In the previous post, I showed how we can get a pretty nice pager (important for building a storage system) in under 100 lines of code using mmap(). If that was all of it, it would be a pretty short series of posts. However, I want to explore what it would take to take ownership of that part of the storage system and build our own from scratch. Let’s see what it would take to build a pager when we are doing the I/O.
In the mmap() implementation, I didn’t really have a lot of states. Just the mapping and that was pretty much it. When building our own, we need to track a whole lot more states. Off the top of my head, we need to:
- Track what pages we handed out to callers.
- Track usage of pages so we’ll know when to release them.
- Manage concurrency explicitly between threads.
- Handle several scenarios that were just… working on the mmap() implementation.
For example, let’s talk about what kind of state I need. Zig comes with a hash table (and does that beautifully for an unmanaged language), so I can do this, right?
pages: std.AutoHashMap(u64, Page),
That would be a mapping between the pages in memory and the memory we allocated for them. Except… that it doesn’t quite work like that. One of the key issues that we have to deal with is the fact that while most of the time we will ask for a page, we can also ask for a continuous run of pages.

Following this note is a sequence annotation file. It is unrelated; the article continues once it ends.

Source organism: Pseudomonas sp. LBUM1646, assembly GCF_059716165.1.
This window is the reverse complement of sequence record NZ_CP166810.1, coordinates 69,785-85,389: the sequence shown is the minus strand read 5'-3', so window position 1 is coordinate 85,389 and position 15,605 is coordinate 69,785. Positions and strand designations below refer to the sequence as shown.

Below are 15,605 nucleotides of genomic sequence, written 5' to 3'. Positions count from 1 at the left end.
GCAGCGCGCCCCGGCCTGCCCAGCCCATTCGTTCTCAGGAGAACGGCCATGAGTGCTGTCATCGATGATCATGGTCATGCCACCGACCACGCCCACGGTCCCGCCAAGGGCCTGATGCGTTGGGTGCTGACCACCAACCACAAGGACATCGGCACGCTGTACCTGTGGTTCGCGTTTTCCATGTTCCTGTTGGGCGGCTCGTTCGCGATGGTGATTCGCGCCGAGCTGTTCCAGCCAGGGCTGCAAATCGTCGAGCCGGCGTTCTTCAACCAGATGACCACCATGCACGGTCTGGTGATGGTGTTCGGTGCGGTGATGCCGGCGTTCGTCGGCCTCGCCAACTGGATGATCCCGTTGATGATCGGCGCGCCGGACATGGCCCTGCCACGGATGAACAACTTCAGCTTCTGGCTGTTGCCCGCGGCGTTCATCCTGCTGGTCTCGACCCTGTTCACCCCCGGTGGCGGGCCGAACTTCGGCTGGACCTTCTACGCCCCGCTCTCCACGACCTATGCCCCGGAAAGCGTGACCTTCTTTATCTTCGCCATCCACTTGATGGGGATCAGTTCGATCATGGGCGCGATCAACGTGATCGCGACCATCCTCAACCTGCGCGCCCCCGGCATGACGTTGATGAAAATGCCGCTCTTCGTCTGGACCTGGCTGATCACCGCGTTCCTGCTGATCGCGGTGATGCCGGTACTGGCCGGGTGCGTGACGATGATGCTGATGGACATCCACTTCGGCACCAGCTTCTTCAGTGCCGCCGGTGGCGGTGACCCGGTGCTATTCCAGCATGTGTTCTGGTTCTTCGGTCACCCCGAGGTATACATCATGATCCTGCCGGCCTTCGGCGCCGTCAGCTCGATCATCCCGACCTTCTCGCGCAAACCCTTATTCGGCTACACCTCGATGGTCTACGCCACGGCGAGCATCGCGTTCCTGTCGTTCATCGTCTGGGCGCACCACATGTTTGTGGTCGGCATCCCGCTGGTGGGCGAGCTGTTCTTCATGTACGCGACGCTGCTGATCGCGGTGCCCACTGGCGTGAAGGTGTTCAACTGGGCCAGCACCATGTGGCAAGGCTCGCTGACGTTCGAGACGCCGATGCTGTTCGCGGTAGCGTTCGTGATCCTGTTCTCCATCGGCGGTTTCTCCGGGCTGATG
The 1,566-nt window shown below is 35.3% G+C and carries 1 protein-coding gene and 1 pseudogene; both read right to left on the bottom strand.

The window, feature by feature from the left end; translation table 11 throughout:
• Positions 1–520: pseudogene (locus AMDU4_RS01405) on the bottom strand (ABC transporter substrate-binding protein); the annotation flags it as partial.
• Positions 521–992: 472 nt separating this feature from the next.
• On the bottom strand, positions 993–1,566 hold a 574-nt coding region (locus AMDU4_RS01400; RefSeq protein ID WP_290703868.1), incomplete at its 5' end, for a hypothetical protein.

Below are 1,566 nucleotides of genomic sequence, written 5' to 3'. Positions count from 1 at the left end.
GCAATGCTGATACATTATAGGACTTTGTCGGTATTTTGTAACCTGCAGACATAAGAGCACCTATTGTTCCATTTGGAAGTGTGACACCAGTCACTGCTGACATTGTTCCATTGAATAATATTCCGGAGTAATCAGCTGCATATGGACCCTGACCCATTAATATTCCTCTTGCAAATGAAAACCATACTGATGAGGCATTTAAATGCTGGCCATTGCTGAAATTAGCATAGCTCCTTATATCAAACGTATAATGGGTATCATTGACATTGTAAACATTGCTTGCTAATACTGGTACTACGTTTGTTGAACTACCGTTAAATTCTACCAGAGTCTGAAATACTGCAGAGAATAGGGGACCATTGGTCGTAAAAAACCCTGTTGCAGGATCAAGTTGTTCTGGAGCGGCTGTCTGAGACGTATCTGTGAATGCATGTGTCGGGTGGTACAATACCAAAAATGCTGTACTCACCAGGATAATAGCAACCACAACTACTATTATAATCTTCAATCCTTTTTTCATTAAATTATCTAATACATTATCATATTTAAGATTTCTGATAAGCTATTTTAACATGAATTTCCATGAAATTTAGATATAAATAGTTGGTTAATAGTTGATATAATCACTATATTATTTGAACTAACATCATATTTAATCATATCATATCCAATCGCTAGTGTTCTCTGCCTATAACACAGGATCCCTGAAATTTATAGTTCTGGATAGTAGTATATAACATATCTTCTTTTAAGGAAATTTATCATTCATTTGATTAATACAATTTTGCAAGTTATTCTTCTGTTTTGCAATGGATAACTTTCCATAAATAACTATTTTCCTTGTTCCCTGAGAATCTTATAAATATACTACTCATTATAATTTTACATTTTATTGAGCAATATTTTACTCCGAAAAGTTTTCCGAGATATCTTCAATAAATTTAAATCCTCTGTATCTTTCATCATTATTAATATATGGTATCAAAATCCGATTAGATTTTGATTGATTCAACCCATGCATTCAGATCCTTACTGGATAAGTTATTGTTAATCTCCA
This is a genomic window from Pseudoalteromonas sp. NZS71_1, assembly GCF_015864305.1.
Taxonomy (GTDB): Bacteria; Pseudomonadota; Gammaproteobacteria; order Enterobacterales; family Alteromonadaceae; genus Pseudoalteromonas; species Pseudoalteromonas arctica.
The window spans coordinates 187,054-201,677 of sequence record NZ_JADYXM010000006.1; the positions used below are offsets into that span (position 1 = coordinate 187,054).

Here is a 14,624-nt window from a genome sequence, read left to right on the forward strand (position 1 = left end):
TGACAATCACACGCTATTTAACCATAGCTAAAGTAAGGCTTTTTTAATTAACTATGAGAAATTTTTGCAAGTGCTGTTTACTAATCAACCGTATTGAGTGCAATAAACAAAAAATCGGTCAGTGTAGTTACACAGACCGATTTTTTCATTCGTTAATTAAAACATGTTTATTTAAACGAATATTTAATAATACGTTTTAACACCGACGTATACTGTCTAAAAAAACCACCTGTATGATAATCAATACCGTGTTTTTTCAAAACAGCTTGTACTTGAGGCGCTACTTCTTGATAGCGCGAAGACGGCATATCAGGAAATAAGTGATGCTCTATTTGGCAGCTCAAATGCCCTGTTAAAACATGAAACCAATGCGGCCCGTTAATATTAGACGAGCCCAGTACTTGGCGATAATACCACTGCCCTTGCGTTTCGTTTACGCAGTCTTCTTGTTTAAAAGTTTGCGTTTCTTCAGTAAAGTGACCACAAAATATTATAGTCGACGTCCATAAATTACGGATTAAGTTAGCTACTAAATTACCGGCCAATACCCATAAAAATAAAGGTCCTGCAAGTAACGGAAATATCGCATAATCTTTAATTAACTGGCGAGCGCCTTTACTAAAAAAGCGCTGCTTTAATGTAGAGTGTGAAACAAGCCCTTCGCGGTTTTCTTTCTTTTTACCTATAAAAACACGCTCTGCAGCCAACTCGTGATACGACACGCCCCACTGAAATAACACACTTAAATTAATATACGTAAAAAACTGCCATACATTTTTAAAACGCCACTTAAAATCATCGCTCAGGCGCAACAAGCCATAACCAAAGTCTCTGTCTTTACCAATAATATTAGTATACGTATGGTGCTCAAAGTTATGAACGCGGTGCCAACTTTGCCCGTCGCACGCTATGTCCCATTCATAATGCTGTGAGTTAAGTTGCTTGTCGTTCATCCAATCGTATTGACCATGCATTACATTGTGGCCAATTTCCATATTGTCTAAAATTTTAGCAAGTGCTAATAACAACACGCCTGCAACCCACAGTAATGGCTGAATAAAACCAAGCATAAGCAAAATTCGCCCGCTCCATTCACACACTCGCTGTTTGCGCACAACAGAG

We can safely assume that the caller is responsible for ensuring that there is no duplication. In other words, the following sequence of calls is invalid:
That is a very important limit to how much complexity we have to deal with, I have to note. Another thing to deal with is concurrency. How do we deal with scenarios where two threads want to get pages (which may or may not be the same)?
Anther consideration is about reduce the overall cost of I/O, we don’t want to issue too many operations, both for reads and for writes. That pushes us toward batching operations as much as possible. Here is the overall design that I have for the file pager:
In other words, even though we are dealing with 8KB pages, the pager itself will issue work with chunks of 2MB in size each time. The idea is that we can amortize the cost of going to the disk by ensuring that we’ll do bulk I/O. That, in turn, means that we have to consider some aspects of our system very early on.
In the case of the mmap pager, we didn’t really need to think about caching, that was the responsibility of the operating system. In the case of this pager, we must have a cache, and if we cache a chunk, we can probably benefit greatly from locality of reference, which is always nice.
The 2MB chunk size design decision complicate our lives. The pager needs to handle both single pages access and work with values that may span multiple pages. As long as they reside in a single chunk, that is pretty easy. But we need to consider how we’ll manage to work with values that are bigger than 2MB in size. It’s interesting, because even at this very early stage, a design decision on how big the size we fetch from the disk will have impact for the implementation of the entire system.
As early as we are, we can make the following assumption / requirements from our callers:
- Most of the access is going to be for single pages.
- Some of the accesses will be for multiple pages, but under the 2 MB chunk limit.